Semenya, the two-time Olympic 800m champion, was originally entered in the 3000m because the rule bars her from races between 400m and the mile unless she takes testosterone-suppressing measures, under which she would be allowed to return to those distances late this year. Semenya refuses to take those measures.

A Swiss Supreme Court ruling two weeks ago lifted the restriction for Semenya — but not other athletes — while her appeal is pending. The IAAF has until Monday to respond to the court before a ruling could be made. A resolution could still be months away, with Semenya possibly able to race until that day comes.

Semenya has won 30 straight 800m races dating to 2015, including the Rio Olympics and 2017 World Championships. All three Rio Olympic 800m medalists have said they are affected by the new rule capping testosterone in women’s races between the 400m and mile.

That meant none raced at Diamond League stops in Stockholm and Rabat, Morocco, earlier this month. Last Sunday’s Rabat meet offered Semenya a late invite, more than a week after her restriction was lifted, but Semenya said it was too late for her to travel in time to race.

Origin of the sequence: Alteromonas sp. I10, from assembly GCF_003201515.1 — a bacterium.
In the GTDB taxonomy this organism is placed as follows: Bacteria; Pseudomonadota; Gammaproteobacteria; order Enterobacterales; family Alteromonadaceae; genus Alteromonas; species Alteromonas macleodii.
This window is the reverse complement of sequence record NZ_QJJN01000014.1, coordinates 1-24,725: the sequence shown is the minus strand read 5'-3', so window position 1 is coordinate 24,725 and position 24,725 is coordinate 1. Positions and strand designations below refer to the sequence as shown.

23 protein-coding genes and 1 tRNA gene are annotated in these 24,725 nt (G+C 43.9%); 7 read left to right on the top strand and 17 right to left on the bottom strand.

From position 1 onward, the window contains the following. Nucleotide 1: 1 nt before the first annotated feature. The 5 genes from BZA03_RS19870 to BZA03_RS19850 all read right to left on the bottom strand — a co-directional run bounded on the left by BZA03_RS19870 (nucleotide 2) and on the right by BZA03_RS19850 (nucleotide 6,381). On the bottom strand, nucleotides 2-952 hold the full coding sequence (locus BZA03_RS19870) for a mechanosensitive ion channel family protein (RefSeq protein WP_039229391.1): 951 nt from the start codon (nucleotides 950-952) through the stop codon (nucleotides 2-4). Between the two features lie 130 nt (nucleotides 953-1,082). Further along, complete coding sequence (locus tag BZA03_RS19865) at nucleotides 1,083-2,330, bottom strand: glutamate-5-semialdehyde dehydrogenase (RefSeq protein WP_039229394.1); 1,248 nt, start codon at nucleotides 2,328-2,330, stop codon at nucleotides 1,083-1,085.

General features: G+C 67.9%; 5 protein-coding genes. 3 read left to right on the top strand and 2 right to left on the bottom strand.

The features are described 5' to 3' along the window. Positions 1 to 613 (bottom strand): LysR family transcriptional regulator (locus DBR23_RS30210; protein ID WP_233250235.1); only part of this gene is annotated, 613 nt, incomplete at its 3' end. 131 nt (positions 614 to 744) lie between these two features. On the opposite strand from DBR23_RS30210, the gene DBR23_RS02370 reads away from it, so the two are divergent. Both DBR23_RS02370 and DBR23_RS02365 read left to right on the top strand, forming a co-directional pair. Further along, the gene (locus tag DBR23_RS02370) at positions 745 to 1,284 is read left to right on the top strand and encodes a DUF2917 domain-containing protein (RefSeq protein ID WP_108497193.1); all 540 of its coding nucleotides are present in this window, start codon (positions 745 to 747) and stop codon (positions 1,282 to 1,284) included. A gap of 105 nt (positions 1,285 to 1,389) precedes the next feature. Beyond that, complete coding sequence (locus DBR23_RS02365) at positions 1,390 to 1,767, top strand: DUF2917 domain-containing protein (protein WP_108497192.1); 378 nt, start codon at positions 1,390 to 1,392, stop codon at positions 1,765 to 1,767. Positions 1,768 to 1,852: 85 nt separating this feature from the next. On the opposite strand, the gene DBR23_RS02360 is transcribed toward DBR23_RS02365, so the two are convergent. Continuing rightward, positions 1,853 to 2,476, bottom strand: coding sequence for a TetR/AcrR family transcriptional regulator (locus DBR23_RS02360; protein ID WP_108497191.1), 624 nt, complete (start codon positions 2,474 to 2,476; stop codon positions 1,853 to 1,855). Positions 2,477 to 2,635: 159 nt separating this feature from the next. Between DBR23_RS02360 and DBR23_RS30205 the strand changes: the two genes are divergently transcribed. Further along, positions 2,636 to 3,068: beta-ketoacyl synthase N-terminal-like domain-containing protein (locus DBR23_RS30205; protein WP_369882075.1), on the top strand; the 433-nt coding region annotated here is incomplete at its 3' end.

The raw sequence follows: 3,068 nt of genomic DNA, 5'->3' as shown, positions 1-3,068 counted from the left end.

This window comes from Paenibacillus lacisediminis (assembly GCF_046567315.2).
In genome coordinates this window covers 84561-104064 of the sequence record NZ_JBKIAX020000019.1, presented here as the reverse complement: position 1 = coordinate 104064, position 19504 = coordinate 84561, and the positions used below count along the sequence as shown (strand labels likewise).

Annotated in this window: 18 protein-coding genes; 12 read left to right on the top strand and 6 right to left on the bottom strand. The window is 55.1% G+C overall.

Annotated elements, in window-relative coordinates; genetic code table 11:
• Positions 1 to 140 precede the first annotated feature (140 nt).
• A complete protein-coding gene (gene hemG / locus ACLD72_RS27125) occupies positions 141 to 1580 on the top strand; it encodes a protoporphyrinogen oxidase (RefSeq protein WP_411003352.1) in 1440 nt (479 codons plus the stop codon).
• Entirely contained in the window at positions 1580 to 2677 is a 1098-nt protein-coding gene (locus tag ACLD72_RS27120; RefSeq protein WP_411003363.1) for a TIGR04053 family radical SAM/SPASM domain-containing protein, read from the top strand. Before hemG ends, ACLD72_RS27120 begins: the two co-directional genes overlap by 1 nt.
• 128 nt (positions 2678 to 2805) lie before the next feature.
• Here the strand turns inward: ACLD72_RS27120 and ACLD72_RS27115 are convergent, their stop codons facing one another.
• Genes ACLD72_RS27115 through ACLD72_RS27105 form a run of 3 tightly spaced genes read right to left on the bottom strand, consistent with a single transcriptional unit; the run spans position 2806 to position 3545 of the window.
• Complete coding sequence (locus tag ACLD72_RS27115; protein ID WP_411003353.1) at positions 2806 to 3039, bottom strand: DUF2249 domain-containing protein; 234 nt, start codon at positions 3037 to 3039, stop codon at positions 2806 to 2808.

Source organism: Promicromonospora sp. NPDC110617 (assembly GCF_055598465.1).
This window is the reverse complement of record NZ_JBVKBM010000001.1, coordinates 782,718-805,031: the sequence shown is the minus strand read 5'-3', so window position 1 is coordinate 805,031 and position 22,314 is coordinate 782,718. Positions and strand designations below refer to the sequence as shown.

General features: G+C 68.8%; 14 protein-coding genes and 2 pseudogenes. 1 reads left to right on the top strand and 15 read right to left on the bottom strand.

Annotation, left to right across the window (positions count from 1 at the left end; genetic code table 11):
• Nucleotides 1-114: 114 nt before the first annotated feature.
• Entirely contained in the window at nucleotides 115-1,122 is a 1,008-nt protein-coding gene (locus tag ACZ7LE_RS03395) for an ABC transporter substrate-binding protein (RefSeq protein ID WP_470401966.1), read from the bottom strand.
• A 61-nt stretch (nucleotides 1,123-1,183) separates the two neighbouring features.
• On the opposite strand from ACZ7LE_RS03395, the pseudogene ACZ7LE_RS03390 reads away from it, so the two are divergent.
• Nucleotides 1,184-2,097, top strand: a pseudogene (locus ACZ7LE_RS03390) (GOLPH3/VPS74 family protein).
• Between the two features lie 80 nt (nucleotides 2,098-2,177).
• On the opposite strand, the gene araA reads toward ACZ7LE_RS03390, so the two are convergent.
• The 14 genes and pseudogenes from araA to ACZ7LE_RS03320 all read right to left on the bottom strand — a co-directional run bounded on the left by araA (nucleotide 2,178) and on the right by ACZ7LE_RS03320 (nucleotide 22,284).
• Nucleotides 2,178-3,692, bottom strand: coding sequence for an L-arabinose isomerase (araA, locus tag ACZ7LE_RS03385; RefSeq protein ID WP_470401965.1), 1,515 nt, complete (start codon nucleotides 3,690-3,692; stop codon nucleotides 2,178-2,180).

American record holder Ajeé Wilson won the Stockholm 800m without any of the Olympic medalists in the field.

MORE: Caster Semenya to IAAF: Focus on dopers, not us

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Geraint Thomas crashes out of Tour de France prep race

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BASEL, Switzerland (AP) — Tour de France champion Geraint Thomas crashed in a cycling race, days after teammate Chris Froome was involved in a season-ending accident in France.

Team INEOS said Thomas should be fine to start the Tour de France on July 6 despite having to drop out of the fourth stage of the nine-day Tour de Suisse race in Switzerland.

“Clearly it’s frustrating and a small setback for my Tour de France preparations, but there’s still plenty of time before we start in Brussels in a few weeks’ time,” Thomas said, according to the team.

The team says on Twitter that Thomas “was alert and speaking to the team after the crash and will be taken to hospital for checks.”

Thomas had a ripped jersey and cuts on his back and shoulder after hitting the road with about 18 miles left in the stage. He was in eighth place, 28 seconds behind race leader Peter Sagan.

Thomas won the 2018 Tour after Froome won four times between 2013 and 2017.

Watch world-class cycling events throughout the year with the NBC Sports Gold Cycling Pass, including all 21 stages of the Tour de France live & commercial-free, plus access to renowned races like La Vuelta, Paris-Roubaix, the UCI World Championships and many more.

MORE: NBC Sports launches Cycling Pass for 2019-20 season